Reading from left to right, we see that in district after district, the BJP vote is still by and large the Nair vote.
Exceptions are Kasaragod at the northern tip, where a huge Ezhava influx into the BJP camp is seen clearly, in Idukki, and to some extent in Palakkad, Kozhikode and Kottayam (where a few BJP surprises are expected).
Indeed, what’s interesting is that the BJP has yet to max out the Nair vote in their strongest region — Thiruvananthapuram; which means that the contest in this area is slowly turning into a NDA-LDF affair in multiple seats, with the Congress being pushed to the sidelines.
Finally, a third table segregates candidates for the 2021 assembly elections by coalition, main party and religion:
The LDF has a fairly even spread, with slightly more weightage in favour of Hindus, and slightly less towards Muslims. That is not so odd because the Left has put up Hindu candidates in seats where the demographics split is near-even, where the dominant Hindu OBC vote still goes to the Left, and the Muslim vote to the UDF.
For the BJP, their candidate selection reflects their core strength. The situation in Kerala today is reminiscent of its early days in north India, when it was identified largely as a Brahmin-bania party.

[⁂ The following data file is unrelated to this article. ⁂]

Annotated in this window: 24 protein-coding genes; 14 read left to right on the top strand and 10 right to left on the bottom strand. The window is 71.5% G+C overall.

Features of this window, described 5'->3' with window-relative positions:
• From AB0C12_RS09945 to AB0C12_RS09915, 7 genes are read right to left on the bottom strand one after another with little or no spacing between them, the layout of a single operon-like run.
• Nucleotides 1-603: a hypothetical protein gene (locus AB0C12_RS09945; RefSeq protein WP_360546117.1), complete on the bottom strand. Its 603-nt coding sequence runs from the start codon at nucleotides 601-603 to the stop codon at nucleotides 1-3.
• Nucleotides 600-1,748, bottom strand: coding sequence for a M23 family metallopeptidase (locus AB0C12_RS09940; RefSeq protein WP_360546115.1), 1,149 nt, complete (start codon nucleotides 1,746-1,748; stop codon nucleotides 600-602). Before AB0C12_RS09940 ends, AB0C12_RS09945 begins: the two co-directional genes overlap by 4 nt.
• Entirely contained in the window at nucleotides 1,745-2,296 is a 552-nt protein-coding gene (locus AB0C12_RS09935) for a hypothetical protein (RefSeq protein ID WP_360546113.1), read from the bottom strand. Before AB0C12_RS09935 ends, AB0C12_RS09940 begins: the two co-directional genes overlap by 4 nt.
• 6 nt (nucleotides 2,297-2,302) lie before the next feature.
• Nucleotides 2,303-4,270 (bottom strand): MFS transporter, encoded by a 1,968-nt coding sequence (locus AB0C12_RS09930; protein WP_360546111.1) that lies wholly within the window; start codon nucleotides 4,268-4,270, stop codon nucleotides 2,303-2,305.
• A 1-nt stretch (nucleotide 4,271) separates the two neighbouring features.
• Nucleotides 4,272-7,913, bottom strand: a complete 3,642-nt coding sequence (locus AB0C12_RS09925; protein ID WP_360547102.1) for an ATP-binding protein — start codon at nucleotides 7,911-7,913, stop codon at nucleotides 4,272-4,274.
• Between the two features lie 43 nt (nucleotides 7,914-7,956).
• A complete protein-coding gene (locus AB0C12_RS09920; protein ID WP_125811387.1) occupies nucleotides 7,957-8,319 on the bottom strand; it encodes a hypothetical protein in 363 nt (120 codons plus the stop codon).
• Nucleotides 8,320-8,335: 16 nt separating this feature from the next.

Still, the BJP has made significant inroads into the Ezhava OBC community, from whence its state president hails, though not yet enough by any means to upset the Left.
On the contrary, we see that the Congress is pinning the bulk of its hopes on a high win-ratio by its Hindu candidates, precisely at a time when everything else we have analysed, tells us that only a small fraction of the Hindu vote remains with the Congress.
Indeed, the win ratio of Congress Hindu candidates in 2016 was just about 20 per cent, and they are not projected to improve upon that in 2021.
What else do they expect, when Congress dependency on the Muslim vote goes above 50 per cent in multiple districts (see Table 2 at start)? Ergo, this forecast:
Votes share data from Manorama-VMR survey.
Religious and SC/ST data from Census 2011 website.
Caste data from CDS working paper 468 (2011).